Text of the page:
Buehler said the methods that were discussed in the advisory "didn't really make sense."
He said the communication discussed lighting fires in the tops or crowns of the trees, so they would spread but a fire will typically "crown" and jump across wide areas if it is burning big, and hot and strong winds are blowing.
Buehler said forests in Utah, Idaho and Montana were specifically targeted.
"We didn't really know what to do about it," he said.
Buehler said the threat referred to the dry conditions and stands of dead, beetle-scarred trees, which would burn fast and hot. He said it was an indication that someone had been paying attention to the forest conditions.
Western forests have lost more than 40 million acres to beetles since the late 1990s. Utah alone has seen bugs and disease devour 2 million acres during that time. The toll has been even higher in Montana and Idaho, where beetles have killed at least 6.2 million and 5.2 million acres, respectively.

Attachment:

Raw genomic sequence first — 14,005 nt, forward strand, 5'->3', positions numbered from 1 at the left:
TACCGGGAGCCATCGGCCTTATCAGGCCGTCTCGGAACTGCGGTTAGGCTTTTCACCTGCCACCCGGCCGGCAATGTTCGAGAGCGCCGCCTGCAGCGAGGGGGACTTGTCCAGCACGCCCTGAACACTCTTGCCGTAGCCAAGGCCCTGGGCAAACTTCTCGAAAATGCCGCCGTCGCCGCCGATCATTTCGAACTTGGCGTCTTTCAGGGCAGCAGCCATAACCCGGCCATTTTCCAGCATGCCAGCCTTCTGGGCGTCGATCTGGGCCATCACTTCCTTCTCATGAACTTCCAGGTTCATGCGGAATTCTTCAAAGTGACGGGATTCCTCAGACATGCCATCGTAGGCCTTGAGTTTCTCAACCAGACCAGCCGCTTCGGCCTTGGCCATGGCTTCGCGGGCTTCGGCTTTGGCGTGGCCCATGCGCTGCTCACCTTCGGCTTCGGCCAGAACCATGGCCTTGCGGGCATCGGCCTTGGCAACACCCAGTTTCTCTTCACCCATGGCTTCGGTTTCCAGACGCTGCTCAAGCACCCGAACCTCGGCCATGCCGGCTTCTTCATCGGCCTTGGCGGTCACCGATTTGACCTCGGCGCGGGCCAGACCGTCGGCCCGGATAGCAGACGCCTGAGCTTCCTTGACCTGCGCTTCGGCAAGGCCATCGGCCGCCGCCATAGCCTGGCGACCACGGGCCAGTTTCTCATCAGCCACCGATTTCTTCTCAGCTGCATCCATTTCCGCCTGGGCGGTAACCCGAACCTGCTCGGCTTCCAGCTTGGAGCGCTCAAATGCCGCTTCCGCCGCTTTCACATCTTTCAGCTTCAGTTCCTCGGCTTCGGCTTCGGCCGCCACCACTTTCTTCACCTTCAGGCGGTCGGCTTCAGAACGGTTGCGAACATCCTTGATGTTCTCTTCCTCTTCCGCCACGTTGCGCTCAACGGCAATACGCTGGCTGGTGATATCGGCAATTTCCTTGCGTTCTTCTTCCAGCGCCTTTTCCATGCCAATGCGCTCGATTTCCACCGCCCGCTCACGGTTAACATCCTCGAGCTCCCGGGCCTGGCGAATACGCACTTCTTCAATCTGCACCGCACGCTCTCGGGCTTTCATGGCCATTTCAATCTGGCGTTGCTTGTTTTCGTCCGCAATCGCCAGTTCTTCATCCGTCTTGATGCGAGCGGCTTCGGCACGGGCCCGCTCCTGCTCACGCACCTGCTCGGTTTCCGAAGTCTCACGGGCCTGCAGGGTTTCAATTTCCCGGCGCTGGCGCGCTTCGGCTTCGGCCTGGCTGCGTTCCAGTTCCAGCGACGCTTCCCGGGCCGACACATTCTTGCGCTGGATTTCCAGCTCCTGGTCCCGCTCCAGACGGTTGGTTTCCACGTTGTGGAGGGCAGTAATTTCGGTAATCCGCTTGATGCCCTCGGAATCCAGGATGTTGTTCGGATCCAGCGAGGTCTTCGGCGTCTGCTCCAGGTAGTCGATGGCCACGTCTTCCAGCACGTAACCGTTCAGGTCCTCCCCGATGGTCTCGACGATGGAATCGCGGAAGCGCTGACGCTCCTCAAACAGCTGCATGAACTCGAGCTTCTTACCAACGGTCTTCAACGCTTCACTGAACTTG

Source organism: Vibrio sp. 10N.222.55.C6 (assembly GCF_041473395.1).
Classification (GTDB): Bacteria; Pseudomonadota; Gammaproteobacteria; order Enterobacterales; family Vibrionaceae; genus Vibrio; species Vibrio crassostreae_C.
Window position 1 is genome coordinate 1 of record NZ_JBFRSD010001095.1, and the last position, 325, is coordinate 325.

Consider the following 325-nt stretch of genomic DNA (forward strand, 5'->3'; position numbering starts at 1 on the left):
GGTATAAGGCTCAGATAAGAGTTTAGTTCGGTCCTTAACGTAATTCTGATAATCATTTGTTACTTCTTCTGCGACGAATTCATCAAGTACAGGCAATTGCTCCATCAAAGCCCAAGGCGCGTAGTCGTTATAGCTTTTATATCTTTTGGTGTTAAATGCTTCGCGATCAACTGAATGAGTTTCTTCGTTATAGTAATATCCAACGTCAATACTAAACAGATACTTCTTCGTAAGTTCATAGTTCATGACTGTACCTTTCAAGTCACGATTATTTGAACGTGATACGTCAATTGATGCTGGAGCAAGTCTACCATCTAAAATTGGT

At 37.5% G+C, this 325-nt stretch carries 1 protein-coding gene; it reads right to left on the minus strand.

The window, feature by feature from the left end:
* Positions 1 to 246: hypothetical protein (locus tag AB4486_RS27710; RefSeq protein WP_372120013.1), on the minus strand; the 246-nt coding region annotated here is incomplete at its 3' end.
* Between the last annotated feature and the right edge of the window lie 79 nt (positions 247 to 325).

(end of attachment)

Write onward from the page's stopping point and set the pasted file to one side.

As for drought, 23 of Utah's 29 counties have declared emergencies, though the entire state is effectively under those dry conditions.
Patrolling such vast areas, Buehler said, would be impossible.
If a terrorist-sparked blaze did break out, he said, crews would tackle it the same way as all other wildfires.
"It's just another fire for us," he added.
The division investigates the cause of every blaze, Buehler said, and none of this summers fires was started by terrorists.
Deborah Bertram, spokeswoman for the FBI in Salt Lake City, said she could not confirm that a bulletin or warning was sent out regarding the fires. The Joint Terrorism Task Force said that "the FBI Salt Lake City Division is aware of no specific, credible threat to Utah."
Rep. Ken Ivory, R-West Jordan, said he was told by a terrorism expert that forests are now a terrorist target and argued that the fire risk would be reduced if they were managed by the states instead of the federal government.